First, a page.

The new hotel developments include a 240-room Jack Tar Village inclusive property, a 300-room Regina hotel and a 300-room Iberostar inclusive resort, all of which will be located on the south end of the island, plus a 96-room Grupo Becerra property, which will be situated in Cozumel's downtown area. The four properties are scheduled to be unveiled in 2000, although the Iberostar plans to have 100 rooms open later this year and the remaining 200 ready next year.

Five Cozumel properties are active on the expansion and renovation front: Casa del Mar, El Cozumeleno, Fiesta Inn, Playa Azul and Presidente Inter-Continental.

  • The 98-room Casa del Mar recently completed a series of renovations, including a complete remodeling of its guest rooms and bathrooms and the addition of new flooring and lighting in common areas. The hotel also added a tennis court.
  • A $10 million expansion project is under way at the 100-room El Cozumeleno inclusive resort. The project will include the addition of 154 guest rooms in a separate building, another pool and a meeting room accommodating 600 people.
  • A number of renovations recently were finished at the 180-room Fiesta Inn, including the addition of handrails for guest room balconies, air-conditioning units, in-room safe-deposit boxes, new curtains and a poolside terrace.
  • A $1 million enhancement project currently under way at the 30-room Playa Azul is scheduled for completion by December. The project entails constructing 27 guest rooms, refurbishing 16 guest rooms and adding a swimming pool and a paddle-tennis court.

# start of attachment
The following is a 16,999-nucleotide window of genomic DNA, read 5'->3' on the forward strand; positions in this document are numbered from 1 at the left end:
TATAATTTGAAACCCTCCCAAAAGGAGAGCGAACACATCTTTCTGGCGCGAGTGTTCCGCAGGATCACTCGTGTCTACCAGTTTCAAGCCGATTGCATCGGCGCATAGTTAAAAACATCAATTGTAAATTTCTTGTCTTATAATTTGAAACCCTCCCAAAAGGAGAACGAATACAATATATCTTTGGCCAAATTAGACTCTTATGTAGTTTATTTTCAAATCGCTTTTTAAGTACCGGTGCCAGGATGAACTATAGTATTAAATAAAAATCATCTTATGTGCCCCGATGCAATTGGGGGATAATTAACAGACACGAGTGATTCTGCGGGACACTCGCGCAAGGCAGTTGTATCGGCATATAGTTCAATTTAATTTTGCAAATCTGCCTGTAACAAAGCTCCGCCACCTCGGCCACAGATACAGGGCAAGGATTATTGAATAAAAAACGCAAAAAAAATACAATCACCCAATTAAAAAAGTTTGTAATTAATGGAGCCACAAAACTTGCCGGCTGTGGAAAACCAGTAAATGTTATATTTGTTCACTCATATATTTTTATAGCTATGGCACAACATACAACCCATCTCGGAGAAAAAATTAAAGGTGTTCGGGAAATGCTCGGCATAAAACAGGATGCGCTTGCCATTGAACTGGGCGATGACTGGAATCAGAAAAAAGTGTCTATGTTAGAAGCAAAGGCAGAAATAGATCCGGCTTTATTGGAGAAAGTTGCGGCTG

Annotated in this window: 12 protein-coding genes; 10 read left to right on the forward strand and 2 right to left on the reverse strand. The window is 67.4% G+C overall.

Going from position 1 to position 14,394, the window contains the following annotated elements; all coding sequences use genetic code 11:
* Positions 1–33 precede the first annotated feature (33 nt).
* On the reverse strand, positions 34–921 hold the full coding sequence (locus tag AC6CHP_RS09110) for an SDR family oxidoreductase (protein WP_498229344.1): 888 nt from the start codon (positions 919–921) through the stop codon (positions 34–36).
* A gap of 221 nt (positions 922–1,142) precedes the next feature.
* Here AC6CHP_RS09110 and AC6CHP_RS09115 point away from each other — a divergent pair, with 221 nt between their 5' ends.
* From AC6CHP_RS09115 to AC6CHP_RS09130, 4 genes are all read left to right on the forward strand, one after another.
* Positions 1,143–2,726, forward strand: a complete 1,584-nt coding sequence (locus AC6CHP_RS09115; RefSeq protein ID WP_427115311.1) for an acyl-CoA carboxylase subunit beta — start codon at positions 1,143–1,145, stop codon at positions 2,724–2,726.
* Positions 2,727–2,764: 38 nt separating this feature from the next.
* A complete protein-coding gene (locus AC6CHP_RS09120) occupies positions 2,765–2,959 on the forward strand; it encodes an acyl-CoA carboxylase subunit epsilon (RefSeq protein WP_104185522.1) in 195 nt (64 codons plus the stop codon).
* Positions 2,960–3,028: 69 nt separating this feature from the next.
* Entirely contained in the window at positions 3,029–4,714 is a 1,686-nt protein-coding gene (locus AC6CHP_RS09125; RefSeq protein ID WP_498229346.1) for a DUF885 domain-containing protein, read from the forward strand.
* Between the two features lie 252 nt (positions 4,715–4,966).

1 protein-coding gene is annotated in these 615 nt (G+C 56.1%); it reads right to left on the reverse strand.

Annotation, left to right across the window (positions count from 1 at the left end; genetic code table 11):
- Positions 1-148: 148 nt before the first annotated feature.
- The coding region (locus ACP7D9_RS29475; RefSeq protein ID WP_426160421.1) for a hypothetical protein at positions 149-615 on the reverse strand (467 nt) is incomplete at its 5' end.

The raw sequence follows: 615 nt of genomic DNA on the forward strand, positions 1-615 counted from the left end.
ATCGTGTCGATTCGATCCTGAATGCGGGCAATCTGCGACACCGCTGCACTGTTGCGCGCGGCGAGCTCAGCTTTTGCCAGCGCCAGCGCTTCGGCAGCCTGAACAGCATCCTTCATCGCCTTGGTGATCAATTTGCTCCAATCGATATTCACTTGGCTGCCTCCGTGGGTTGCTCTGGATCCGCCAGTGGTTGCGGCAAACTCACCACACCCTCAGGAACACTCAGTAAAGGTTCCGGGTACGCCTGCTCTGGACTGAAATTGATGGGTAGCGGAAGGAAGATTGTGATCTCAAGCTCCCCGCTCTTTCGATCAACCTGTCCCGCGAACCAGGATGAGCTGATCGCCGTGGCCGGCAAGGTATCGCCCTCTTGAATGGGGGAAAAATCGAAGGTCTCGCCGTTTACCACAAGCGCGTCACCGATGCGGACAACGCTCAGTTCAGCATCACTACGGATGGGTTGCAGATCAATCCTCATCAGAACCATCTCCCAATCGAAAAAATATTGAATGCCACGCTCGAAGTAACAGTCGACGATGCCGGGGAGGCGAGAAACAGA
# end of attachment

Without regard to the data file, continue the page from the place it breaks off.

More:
• The 253-room Presidente Inter-Continental finished a renovation project that included the addition of a meeting room for 50 people and a beachview gym. Bathrooms in all of the resort's guest units were also refurbished under the initiative.
  • Parks and reefs

    In other developments on Cozumel, the southern part of the island will be home to a new ecological park sometime this summer. Called Punta Sur Park, the development is part of the Cozumel Parks & Museums Foundation's 12th anniversary project. The park will feature a museum of navigation and excursions incorporating bird-watching and opportunities to view the various other fauna and the flora indigenous to the region.

    In another ecological effort, the Cozumel Reefs National Marine Park implemented a program in which visitors to the park can donate $2 to help fund preservation projects. Cozumel Reefs National Marine Park encompasses an area of 67,133 acres and includes about 85% of the island's dive sites.

    Three programs currently are funded by the donations. The programs involve scientific monitoring of the reefs, public education and regulation of activities in the protected natural areas.

    Additional programs are in the works, such as a beach- cleaning initiative and a project to alleviate environmental pressures caused by scuba diving. To reduce ecological pressure on the reef, certain areas occasionally are closed while access is permitted to new dive sites.